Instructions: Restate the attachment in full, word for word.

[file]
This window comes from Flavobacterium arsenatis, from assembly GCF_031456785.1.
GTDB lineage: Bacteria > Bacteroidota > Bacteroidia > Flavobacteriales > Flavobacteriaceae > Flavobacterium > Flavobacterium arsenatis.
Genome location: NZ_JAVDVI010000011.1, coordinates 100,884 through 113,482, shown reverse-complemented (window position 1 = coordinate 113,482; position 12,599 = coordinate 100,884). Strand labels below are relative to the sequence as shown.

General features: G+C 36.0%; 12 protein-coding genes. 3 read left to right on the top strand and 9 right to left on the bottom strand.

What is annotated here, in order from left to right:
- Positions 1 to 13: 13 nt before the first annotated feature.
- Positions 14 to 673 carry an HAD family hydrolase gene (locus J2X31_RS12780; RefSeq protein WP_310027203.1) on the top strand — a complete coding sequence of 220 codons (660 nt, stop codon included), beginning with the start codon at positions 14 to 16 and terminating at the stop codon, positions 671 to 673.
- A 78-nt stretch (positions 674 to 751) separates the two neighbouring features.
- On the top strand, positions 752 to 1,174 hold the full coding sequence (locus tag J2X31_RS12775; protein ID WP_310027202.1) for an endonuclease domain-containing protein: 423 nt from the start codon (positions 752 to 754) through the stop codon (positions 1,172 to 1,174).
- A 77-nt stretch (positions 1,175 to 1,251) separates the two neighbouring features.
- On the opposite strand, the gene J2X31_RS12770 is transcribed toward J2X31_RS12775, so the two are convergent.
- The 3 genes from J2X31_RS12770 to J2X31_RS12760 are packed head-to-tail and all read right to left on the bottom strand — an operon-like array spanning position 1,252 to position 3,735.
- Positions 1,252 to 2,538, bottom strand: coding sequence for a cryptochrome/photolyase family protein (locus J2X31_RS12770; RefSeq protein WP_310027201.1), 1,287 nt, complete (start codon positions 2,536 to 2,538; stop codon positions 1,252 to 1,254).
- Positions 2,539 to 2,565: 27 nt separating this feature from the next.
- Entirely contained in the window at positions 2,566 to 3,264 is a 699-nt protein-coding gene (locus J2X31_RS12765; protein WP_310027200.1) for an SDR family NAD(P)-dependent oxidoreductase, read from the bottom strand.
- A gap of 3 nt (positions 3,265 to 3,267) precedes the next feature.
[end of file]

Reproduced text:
This window comes from Flavobacterium arsenatis, from assembly GCF_031456785.1.
GTDB lineage: Bacteria > Bacteroidota > Bacteroidia > Flavobacteriales > Flavobacteriaceae > Flavobacterium > Flavobacterium arsenatis.
Genome location: NZ_JAVDVI010000011.1, coordinates 100,884 through 113,482, shown reverse-complemented (window position 1 = coordinate 113,482; position 12,599 = coordinate 100,884). Strand labels below are relative to the sequence as shown.

General features: G+C 36.0%; 12 protein-coding genes. 3 read left to right on the top strand and 9 right to left on the bottom strand.

What is annotated here, in order from left to right:
- Positions 1 to 13: 13 nt before the first annotated feature.
- Positions 14 to 673 carry an HAD family hydrolase gene (locus J2X31_RS12780; RefSeq protein WP_310027203.1) on the top strand — a complete coding sequence of 220 codons (660 nt, stop codon included), beginning with the start codon at positions 14 to 16 and terminating at the stop codon, positions 671 to 673.
- A 78-nt stretch (positions 674 to 751) separates the two neighbouring features.
- On the top strand, positions 752 to 1,174 hold the full coding sequence (locus tag J2X31_RS12775; protein ID WP_310027202.1) for an endonuclease domain-containing protein: 423 nt from the start codon (positions 752 to 754) through the stop codon (positions 1,172 to 1,174).
- A 77-nt stretch (positions 1,175 to 1,251) separates the two neighbouring features.
- On the opposite strand, the gene J2X31_RS12770 is transcribed toward J2X31_RS12775, so the two are convergent.
- The 3 genes from J2X31_RS12770 to J2X31_RS12760 are packed head-to-tail and all read right to left on the bottom strand — an operon-like array spanning position 1,252 to position 3,735.
- Positions 1,252 to 2,538, bottom strand: coding sequence for a cryptochrome/photolyase family protein (locus J2X31_RS12770; RefSeq protein WP_310027201.1), 1,287 nt, complete (start codon positions 2,536 to 2,538; stop codon positions 1,252 to 1,254).
- Positions 2,539 to 2,565: 27 nt separating this feature from the next.
- Entirely contained in the window at positions 2,566 to 3,264 is a 699-nt protein-coding gene (locus J2X31_RS12765; protein WP_310027200.1) for an SDR family NAD(P)-dependent oxidoreductase, read from the bottom strand.
- A gap of 3 nt (positions 3,265 to 3,267) precedes the next feature.